Editor's note: spoilers ahead.
I don't remember how old I was when I read To Kill A Mockingbird for the first time. But I do know that I loved it — which is why I was thrilled in February at the news that another manuscript penned by Harper Lee, previously unknown to the larger public, existed and would be published this summer.
For lovers of the original story, the next few months could not pass quickly enough. But that anticipation turned to anxiety last week as reports trickled out that Go Set a Watchman reunites them with an Atticus Finch who is not the idealistic Southern gentleman of their youth, but rather a segregationist once involved with the Ku Klux Klan.
For many, this revelation has been nothing short of a betrayal.
At one point in the new novel, an annoyed Jean Louise Finch tells beau Hank Clinton: "I just don't like my world disturbed without some warning." This week, countless fans of the previous book could relate.
All this outcry reveals how desperately many white readers have needed Atticus Finch — a fictional character — to be real. They idolized Finch, a white lawyer who pushes back on several pillars of white society in his struggle to secure justice for a black man. Of course, Finch's defense of Tom Robinson — a black man accused of raping a young white woman in small-town Alabama in the 1930s — was an attempt to address a single injustice, not to topple Jim Crow. Yet in the half-century since Mockingbird was first published, society has given this character an outsize victory, holding Finch forth as a counterweight to very real nemeses like Alabama Gov. George Wallace, and Finch's defense of Tom Robinson as a balm for all black people's problems.
"We can feel good about ourselves because of this fictional character who stood up," says Diane McWhorter, a white Alabama native who wrote Carry Me Home, a Pulitzer Prize-winning biography of civil rights icon Fred Shuttlesworth. "We don't have to put anything on the line."
As a child, I related immediately to Mockingbird's narrator, Scout; my brother and I were as inseparable and fiercely protective of each other as she and her brother, Jem. Indeed, much of Maycomb County was familiar to me. I had neighbors like Miss Maudie and Miss Rachel, and summer friends like Dill. Lee's Southern prose sounded like everyone I knew as a child. Part of me still thinks I might name a daughter Harper Lee.
Today, what also rings true and familiar to me is Mockingbird's portrayal of good, well-meaning white folks who did not hesitate to secure their way of life and comfort at the expense and discomfort of nonwhite folks.
In defending Robinson, this is also what Finch was attempting to do — to dispense with this trial so that the town could restore the natural order of things. But this is lost in the eyes of many white readers. They, like the white citizens of Maycomb, are left with the sense that they are let off the hook by the progressive lawyer.
Go Set a Watchman offers no such comfort. Here, we have a new hero: Jean Louise Finch, now a 26-year-old white woman removed from a small-town mentality but still in love with the good that can exist in a bad place. She represents many very real white Southerners — those who have, and continue to struggle with loving, white relatives who use the N-word and resent the coming of a more equal society.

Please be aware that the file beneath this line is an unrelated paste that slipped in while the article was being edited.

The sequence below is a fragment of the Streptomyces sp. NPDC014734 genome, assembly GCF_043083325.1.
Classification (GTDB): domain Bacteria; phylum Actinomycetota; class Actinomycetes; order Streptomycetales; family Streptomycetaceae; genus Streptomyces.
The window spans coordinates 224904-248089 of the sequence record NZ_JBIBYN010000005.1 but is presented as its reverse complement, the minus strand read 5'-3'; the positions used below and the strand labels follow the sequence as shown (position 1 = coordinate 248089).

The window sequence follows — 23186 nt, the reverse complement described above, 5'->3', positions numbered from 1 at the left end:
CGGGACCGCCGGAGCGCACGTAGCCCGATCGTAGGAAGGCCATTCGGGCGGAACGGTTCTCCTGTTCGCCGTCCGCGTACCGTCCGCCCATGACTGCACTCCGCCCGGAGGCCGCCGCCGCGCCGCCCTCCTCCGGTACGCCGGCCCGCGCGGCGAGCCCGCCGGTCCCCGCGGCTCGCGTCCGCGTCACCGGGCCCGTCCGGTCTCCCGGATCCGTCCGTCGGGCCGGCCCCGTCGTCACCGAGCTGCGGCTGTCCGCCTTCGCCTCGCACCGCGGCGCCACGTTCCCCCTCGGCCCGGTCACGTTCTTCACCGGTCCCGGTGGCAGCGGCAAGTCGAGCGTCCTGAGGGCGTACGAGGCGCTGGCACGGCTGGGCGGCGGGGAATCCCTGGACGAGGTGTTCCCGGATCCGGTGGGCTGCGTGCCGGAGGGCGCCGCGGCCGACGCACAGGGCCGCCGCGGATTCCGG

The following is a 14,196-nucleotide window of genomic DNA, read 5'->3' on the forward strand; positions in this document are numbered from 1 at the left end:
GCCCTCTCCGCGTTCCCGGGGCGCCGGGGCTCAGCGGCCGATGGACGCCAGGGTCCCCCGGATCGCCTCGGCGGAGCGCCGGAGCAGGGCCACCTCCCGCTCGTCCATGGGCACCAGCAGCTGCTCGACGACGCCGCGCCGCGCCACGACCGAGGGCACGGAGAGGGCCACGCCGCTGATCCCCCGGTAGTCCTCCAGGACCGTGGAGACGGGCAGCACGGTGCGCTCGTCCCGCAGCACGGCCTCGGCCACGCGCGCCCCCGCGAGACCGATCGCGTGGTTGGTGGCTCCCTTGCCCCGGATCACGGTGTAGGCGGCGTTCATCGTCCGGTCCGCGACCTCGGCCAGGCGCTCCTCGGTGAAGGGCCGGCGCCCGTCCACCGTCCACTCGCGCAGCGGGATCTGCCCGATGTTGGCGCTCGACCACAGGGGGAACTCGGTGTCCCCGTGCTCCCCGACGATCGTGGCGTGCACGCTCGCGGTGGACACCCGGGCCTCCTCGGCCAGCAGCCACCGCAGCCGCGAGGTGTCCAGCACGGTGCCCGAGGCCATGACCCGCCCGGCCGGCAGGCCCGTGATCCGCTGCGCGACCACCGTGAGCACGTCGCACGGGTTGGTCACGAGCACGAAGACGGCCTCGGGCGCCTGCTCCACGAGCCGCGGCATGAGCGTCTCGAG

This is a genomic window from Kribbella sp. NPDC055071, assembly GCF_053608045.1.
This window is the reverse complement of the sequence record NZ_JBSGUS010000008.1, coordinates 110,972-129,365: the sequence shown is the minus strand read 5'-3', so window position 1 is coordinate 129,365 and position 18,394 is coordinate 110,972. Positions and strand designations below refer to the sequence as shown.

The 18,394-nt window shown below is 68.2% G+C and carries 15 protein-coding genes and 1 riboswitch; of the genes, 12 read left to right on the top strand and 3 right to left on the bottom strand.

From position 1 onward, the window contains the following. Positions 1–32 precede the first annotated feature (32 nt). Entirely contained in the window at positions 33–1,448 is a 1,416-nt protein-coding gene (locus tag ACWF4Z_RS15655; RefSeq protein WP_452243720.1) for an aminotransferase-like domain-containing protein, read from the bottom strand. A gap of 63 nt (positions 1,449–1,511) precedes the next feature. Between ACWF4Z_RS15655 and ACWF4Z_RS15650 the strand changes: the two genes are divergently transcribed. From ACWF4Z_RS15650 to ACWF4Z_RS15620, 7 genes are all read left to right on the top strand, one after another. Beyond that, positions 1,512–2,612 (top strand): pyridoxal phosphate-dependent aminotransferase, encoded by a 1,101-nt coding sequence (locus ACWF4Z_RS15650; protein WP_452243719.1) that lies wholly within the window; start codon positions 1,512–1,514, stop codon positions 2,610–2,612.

Not long after returning to Maycomb for a visit from New York City, where she now lives, Jean Louise finds a pamphlet for the town citizens' council (read: the Klan) in her father's living room. Horrified, she realizes her father and the man she is considering marrying have gone to a council meeting. She secretly attends and sees two of the people she cares most about rubbing elbows with white supremacists in the same courthouse where Atticus Finch defended Robinson.
In an instant, she sees the worst in the best person she has ever known, and is devastated.
As she tries to make sense of the scene, Jean Louise discovers that her loved ones — her father's sister and brother among them — and childhood acquaintances are all against the "uppity blacks" and their NAACP (an acronym spat with disdain by her family and neighbors) who dare to put themselves on equal footing with the town's whites. The rest of the novel plays out as one long heartbreak; if Atticus Finch doesn't turn out to be a staunch racist, at the least he believes the civil rights movement is moving too fast, and that white city fathers like himself were best equipped to decide the fate and rate of progress for their black neighbors.
Truths can be hard, and truths about race in this country are often the hardest — especially when the revelations are about those we love. If racism is helped along not only by cross-burners in sheets, but those whom you have loved and emulated, it feels like too much to bear. The urge to look away is powerful.
But to do so would be to reject the gift Lee has given all of us with the release of Watchman. The book's title comes from the Bible's Isaiah, Chapter 21, which reads:
"For thus hath the Lord said unto me, Go set a watchman, let him declare what he seeth. ... And he answered and said, Babylon is fallen, is fallen; and all the graven images of her gods he hath broken unto the ground."
If Mockingbird projects a South that can be read in terms of black and white, Watchman shows us the gray complexity that is the real Dixie. In this powerful newly published story about the Finch family, Lee presents a wider window into the white Southern heart, and tells us it is finally time for us all to shatter the false gods of the past and be free.
Errin Whack is an award-winning journalist focused on the nexus of race and politics. Originally from Atlanta, she is based in Washington, D.C.
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